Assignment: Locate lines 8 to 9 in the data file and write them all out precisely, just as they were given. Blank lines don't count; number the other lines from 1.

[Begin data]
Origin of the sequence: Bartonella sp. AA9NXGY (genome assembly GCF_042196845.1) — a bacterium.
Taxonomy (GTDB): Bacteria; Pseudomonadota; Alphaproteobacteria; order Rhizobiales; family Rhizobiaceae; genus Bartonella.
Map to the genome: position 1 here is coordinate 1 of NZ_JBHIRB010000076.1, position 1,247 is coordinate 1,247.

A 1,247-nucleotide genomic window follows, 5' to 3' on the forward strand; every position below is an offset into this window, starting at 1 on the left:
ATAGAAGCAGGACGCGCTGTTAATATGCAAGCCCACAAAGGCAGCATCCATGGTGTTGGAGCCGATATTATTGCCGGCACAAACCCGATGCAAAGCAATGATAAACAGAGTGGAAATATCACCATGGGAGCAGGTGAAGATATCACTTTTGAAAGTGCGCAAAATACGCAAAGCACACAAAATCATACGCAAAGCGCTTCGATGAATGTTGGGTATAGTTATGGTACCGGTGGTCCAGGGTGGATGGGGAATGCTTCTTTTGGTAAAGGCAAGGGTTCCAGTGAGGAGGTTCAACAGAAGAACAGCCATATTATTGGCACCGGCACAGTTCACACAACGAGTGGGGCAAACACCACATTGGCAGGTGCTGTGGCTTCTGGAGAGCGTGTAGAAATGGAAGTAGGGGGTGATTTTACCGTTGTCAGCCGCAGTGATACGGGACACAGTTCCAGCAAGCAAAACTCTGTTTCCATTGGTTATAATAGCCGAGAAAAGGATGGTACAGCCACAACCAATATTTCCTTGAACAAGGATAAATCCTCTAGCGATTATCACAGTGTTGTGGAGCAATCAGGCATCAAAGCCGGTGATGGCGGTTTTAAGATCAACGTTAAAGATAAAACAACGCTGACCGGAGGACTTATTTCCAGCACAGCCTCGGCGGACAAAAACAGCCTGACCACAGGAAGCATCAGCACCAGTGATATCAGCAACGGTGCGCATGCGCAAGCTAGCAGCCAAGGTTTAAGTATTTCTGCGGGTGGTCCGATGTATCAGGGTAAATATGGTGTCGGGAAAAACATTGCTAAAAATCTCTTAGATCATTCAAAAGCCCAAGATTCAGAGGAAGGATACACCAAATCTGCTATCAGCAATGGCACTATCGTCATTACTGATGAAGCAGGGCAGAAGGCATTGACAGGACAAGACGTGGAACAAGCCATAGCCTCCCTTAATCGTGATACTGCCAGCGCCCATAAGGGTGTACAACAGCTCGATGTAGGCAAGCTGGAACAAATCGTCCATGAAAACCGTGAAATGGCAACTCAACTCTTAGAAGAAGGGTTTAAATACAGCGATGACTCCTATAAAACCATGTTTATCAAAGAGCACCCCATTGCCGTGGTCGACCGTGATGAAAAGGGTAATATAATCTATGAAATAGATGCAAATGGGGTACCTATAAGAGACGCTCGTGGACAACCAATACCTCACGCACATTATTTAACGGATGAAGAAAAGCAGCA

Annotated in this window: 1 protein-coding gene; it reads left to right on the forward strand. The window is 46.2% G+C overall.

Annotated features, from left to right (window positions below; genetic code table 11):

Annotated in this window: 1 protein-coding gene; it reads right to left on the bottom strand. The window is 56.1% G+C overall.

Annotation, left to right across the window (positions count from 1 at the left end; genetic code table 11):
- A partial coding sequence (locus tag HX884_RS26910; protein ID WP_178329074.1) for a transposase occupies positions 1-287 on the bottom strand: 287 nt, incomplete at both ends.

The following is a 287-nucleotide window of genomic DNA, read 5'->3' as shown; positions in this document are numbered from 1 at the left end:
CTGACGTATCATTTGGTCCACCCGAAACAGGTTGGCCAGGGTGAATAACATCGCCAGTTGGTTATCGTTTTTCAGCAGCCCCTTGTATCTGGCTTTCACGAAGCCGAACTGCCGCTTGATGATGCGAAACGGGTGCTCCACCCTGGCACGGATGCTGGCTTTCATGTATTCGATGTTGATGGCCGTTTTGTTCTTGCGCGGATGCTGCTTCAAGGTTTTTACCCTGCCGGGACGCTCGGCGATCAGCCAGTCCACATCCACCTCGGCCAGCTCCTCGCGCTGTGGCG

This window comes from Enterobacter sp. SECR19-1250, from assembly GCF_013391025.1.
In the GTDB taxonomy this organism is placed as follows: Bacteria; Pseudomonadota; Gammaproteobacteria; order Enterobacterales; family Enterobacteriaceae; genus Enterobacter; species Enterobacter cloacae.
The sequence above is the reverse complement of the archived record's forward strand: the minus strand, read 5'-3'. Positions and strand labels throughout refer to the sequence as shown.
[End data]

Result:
Annotated in this window: 1 protein-coding gene; it reads right to left on the bottom strand. The window is 56.1% G+C overall.

Annotation, left to right across the window (positions count from 1 at the left end; genetic code table 11):